• Fried eggplant, mushrooms, onion seeds, cows curd, fresh chilli, mint $15
  • Pickled fish w garam masala, chickpeas, tamarind, fried bread, mint dressing $19
  • Delhi duck, kumara, lychee, fried basil $29

Sides:

  • Garlic naan $5
  • Basmati rice $5

Desserts:

  • Passionfruit rice cream, pineapple, mango sorbet, coriander, pistachio, coconut $15
  • Chocolate kulfi, date, banana mousse, cumin caramel, hazelnut $15

Tea and coffee:

  • Darjeeling
  • Flat white

cassia-dinner

The restaurant review

After the movie, Coco and I arrived at Cassia at 6.30pm on Saturday night (without a reservation) and were seated immediately. We left 2 hours later and not once did we feel hurried. We chatted away as diners around us ate and left, new diners were seated who also ate, and also left. We felt there was a long wait between courses (possibly due to Saturday dinner rush) but we never felt abandoned. The food was flavourful, some ingredients were unexpected and we had more than enough to eat.

The decor is interesting. The underground bunker had the potential to feel very cold and industrial but with white farmhouse dining chairs, throw pillows and warm lighting, they’ve done a great job in transforming the space. I just wish we got a better view of the colourful photographic mural that adorns one wall. We fell in love with the unique crockery our dishes were served in. It’s the little things.

The service is great, though it would have been nice to have to deal with less staff. Our questions were answered thoroughly and recommendations given when requested. Our waiter even let us know the foie gras scallop dish came with 3 scallops so we had the option of adding an extra scallop so we could have 2 each (which we did) rather than split a scallop or fight for it.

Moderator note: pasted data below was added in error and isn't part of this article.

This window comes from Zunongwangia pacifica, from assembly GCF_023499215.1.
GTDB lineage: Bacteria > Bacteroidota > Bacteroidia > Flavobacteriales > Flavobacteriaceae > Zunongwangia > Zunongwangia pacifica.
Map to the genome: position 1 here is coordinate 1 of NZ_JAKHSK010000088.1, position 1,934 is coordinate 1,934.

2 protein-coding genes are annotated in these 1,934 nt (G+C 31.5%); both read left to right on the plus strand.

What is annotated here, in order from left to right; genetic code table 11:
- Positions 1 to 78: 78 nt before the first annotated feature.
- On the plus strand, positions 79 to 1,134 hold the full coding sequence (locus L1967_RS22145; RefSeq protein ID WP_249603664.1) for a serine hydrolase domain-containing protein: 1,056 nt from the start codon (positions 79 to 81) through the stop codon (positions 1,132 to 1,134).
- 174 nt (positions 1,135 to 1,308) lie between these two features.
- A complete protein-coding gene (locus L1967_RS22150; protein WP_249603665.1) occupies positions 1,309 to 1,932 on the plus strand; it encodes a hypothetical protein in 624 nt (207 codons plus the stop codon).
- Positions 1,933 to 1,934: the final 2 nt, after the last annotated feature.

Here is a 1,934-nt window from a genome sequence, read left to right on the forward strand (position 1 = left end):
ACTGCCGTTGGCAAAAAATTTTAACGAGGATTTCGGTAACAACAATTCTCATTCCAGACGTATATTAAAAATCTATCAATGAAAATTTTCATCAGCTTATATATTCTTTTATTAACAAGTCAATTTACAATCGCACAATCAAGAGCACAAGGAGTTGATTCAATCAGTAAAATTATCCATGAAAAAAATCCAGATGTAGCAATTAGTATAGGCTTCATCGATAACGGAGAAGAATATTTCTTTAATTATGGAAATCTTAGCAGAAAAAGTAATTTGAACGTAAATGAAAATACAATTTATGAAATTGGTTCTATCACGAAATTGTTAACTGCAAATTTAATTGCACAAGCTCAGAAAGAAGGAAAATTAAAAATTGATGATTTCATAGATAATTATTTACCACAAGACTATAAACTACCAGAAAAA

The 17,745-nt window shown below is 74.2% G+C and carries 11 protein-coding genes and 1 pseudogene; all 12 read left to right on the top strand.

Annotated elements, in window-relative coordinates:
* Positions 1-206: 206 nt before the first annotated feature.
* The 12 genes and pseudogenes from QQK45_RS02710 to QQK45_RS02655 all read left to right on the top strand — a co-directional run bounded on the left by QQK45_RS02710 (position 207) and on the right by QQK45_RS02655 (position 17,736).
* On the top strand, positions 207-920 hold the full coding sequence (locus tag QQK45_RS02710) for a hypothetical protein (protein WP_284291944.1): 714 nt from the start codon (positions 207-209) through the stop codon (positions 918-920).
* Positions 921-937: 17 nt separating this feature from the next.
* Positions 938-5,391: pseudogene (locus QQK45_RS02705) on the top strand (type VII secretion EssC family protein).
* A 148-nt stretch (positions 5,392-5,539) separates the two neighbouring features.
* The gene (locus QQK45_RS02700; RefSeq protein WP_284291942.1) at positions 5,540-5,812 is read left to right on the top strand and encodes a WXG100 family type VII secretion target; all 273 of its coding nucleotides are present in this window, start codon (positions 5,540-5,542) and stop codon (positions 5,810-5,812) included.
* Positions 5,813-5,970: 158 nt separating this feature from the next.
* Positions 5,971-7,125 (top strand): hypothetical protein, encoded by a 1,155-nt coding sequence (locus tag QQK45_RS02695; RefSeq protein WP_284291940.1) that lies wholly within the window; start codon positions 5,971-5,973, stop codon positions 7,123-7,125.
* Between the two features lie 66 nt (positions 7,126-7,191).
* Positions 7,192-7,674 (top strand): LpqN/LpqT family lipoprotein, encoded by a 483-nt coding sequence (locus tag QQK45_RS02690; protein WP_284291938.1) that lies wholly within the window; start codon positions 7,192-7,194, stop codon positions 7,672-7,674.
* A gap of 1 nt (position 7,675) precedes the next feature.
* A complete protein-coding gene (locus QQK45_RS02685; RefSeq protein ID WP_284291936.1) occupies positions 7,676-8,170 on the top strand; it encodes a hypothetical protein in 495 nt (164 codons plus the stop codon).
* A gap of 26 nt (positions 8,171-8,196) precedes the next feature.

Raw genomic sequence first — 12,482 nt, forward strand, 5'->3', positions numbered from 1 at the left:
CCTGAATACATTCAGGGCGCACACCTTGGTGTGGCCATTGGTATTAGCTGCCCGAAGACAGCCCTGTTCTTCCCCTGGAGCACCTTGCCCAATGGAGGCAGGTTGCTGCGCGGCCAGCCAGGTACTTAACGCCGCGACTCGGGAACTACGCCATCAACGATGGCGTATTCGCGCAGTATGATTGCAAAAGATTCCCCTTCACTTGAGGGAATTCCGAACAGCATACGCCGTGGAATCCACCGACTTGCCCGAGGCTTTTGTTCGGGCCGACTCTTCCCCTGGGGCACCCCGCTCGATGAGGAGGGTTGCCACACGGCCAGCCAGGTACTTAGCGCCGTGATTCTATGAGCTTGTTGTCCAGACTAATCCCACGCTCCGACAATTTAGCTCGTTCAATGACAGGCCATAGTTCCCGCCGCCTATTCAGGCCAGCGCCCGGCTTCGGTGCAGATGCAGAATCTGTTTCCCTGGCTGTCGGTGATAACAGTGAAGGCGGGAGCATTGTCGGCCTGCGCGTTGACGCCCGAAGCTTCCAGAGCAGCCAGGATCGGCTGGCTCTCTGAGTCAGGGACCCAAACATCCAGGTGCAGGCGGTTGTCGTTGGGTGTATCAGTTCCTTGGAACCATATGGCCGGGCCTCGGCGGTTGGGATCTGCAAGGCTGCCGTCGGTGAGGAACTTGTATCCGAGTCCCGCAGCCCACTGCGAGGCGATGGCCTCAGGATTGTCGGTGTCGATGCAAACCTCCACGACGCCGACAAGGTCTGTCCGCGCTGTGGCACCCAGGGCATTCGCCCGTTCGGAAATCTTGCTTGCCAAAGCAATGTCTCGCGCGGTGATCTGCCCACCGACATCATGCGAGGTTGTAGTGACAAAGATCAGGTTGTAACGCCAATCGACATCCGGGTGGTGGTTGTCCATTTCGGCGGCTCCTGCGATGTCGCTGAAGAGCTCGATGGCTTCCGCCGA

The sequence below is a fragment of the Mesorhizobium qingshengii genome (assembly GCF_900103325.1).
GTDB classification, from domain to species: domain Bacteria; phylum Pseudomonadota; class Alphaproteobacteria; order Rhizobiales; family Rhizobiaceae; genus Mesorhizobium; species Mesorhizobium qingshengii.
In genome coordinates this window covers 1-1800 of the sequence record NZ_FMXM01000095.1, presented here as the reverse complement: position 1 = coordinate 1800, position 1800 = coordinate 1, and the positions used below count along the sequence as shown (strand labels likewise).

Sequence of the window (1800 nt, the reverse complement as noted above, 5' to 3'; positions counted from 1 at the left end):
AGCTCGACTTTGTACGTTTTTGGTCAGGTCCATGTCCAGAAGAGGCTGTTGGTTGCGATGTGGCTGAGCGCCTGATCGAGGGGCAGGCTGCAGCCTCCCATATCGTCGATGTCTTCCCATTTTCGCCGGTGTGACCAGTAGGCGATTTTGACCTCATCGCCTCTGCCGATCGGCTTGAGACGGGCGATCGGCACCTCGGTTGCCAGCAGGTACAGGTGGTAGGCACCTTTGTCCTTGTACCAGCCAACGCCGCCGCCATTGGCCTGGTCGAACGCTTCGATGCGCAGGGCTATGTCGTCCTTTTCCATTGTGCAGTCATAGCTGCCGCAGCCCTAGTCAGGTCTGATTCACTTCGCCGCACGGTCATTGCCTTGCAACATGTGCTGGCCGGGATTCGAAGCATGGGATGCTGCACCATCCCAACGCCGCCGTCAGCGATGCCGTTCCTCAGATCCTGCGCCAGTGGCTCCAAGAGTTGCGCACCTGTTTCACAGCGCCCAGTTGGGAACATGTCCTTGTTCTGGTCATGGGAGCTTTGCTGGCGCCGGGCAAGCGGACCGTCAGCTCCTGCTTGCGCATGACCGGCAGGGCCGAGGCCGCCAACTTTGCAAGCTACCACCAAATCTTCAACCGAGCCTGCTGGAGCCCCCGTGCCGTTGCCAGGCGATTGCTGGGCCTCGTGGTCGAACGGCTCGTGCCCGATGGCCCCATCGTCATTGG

Seared scallops, foie gras, curry emulsion, apple, mooli. Image credit: Taste.

Seared scallops, foie gras, curry emulsion, apple, mooli. Image credit: Taste.

Please note, it was suggested we order six dishes to share between two, but we ordered four dishes so that we could leave room for dessert and we were positively STUFFED. I would recommend two dishes per person if you’re planning on dessert.

Special mention to their Gin and Tonic menu with 6 different gins and flavours and their aromatic cocktails.

Cassia is more expensive than your neighbourhood curry house and you’re paying for an experience of thoughtful, edible art with robust flavours. Expect to spend $60-$80 per person.

Design geek tidbit: Britomart-based design company Brandwagon is responsible for Cassia’s branding.

 

 

 

Supper: Delicious Dresses

I couldn’t let this post go without a mention to the wardrobe in the movie. I loved Marguerite’s lovely dresses in the movie The Hundred-Foot Journey. Due to the quaintness of the village and the vintage look clothing the characters wore was quite hard to pinpoint what year the film was set.

I’m a sucker for dresses, especially ones with pockets.

Marguerite-dresses

Capture Marguerite’s look with some equally lovely Modcloth dresses herehereherehere and here.

modcloth

4 Comments

  1. I read the book and it was well written and really enjoyable, looking forward to seeing the film. I like your idea of pairing movies and food, interesting indeed!

  2. Watched this film on the plane from France to Hong Kong and absolutely loved it! It also made me crave anything but airplane food!